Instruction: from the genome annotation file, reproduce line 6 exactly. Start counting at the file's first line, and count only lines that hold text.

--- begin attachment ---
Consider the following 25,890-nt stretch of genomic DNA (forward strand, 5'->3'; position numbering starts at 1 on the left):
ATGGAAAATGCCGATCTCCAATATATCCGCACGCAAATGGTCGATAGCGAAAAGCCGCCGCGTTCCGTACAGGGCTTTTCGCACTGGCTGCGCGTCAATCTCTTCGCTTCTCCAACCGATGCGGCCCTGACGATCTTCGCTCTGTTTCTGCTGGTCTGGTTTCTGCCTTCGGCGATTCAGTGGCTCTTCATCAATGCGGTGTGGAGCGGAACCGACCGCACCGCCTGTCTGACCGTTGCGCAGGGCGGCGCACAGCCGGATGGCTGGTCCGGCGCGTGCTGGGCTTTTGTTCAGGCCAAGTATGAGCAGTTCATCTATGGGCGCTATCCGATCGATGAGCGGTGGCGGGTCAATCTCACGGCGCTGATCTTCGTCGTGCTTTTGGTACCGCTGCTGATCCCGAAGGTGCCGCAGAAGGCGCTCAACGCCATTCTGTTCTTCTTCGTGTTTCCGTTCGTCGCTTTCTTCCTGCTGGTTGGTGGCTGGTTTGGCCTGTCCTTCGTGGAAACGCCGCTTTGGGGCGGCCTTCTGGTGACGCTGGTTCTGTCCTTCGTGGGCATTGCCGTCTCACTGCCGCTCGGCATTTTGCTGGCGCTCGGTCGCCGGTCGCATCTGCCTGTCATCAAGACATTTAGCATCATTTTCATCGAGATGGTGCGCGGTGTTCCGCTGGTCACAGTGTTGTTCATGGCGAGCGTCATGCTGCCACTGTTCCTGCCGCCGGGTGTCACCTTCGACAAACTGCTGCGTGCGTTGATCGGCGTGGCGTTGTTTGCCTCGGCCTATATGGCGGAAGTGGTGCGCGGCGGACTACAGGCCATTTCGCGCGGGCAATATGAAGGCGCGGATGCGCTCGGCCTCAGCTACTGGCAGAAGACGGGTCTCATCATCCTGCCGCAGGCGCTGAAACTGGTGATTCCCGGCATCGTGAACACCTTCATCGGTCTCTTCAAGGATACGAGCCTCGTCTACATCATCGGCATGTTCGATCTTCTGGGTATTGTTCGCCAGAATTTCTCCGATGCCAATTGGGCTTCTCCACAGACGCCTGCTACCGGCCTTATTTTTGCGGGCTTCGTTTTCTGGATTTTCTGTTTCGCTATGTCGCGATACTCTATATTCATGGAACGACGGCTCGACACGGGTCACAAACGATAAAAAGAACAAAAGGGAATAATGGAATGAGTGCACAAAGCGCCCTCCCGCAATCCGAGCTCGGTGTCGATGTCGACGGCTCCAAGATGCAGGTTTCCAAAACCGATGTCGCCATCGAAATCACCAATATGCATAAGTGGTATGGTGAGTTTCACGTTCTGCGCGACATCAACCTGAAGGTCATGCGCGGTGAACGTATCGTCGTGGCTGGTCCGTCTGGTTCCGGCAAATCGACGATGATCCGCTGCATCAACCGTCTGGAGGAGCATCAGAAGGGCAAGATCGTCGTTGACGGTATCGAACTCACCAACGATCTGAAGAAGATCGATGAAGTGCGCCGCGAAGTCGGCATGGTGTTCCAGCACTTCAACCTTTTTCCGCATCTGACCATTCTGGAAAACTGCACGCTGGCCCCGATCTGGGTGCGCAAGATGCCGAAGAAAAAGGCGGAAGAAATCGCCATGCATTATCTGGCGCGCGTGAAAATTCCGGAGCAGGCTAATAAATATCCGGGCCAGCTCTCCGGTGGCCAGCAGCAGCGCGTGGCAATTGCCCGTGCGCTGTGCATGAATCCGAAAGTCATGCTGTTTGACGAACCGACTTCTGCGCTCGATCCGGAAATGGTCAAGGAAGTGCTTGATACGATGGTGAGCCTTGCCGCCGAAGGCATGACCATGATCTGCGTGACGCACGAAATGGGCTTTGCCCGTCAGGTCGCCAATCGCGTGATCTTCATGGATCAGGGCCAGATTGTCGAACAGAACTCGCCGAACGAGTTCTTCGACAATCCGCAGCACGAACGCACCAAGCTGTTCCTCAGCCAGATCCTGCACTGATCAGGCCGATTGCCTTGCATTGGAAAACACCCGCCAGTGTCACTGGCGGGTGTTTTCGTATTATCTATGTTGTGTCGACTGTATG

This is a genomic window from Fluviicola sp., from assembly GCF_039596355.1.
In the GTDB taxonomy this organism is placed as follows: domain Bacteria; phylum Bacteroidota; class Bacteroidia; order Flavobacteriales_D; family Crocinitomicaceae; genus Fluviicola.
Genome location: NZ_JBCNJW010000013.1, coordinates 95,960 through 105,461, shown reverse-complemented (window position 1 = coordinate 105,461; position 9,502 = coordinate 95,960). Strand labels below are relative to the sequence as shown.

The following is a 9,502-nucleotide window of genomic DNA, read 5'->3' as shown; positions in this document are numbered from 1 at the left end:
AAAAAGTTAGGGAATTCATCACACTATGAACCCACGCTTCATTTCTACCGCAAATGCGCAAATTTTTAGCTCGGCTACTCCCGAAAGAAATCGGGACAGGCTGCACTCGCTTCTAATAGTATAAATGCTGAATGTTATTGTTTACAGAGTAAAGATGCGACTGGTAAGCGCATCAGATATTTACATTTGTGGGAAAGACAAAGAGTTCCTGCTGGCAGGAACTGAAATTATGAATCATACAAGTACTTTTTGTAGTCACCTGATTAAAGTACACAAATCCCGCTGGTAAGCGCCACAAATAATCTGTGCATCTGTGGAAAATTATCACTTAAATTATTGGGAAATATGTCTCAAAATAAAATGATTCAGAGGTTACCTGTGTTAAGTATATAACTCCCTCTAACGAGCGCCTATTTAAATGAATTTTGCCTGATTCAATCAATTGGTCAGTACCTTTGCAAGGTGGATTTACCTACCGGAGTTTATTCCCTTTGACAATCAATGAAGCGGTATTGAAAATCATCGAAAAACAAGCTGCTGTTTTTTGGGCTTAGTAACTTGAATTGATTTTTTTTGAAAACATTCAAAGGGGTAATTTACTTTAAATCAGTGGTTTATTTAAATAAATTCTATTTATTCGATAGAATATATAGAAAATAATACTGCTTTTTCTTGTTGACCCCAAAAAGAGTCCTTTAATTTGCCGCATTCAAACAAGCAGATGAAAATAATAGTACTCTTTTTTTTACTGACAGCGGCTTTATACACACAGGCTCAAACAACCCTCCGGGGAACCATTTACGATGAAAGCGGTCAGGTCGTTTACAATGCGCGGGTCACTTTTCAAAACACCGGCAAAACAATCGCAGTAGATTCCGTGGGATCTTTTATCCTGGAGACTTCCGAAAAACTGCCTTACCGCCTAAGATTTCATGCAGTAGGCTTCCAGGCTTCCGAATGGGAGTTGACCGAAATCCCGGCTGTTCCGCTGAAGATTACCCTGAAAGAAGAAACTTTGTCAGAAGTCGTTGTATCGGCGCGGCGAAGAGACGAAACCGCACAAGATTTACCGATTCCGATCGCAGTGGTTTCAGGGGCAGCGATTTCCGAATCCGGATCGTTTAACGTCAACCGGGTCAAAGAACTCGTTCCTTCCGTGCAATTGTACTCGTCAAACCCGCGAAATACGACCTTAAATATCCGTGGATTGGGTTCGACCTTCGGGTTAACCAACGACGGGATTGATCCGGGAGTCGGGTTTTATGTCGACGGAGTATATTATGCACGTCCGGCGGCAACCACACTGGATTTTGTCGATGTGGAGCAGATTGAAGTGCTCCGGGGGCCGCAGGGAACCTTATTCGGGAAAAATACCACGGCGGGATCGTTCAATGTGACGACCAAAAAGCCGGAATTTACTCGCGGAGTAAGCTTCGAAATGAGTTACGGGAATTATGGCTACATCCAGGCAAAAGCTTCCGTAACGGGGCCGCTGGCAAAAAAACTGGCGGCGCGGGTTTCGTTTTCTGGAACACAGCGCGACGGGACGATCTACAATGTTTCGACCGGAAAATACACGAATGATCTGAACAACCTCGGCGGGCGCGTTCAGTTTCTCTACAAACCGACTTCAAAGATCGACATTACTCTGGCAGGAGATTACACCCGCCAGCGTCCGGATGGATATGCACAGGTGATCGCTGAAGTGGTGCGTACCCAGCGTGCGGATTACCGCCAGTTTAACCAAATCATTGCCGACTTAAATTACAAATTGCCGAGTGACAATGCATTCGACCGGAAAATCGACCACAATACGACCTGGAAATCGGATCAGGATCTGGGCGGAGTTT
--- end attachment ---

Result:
The following is a 9,502-nucleotide window of genomic DNA, read 5'->3' as shown; positions in this document are numbered from 1 at the left end: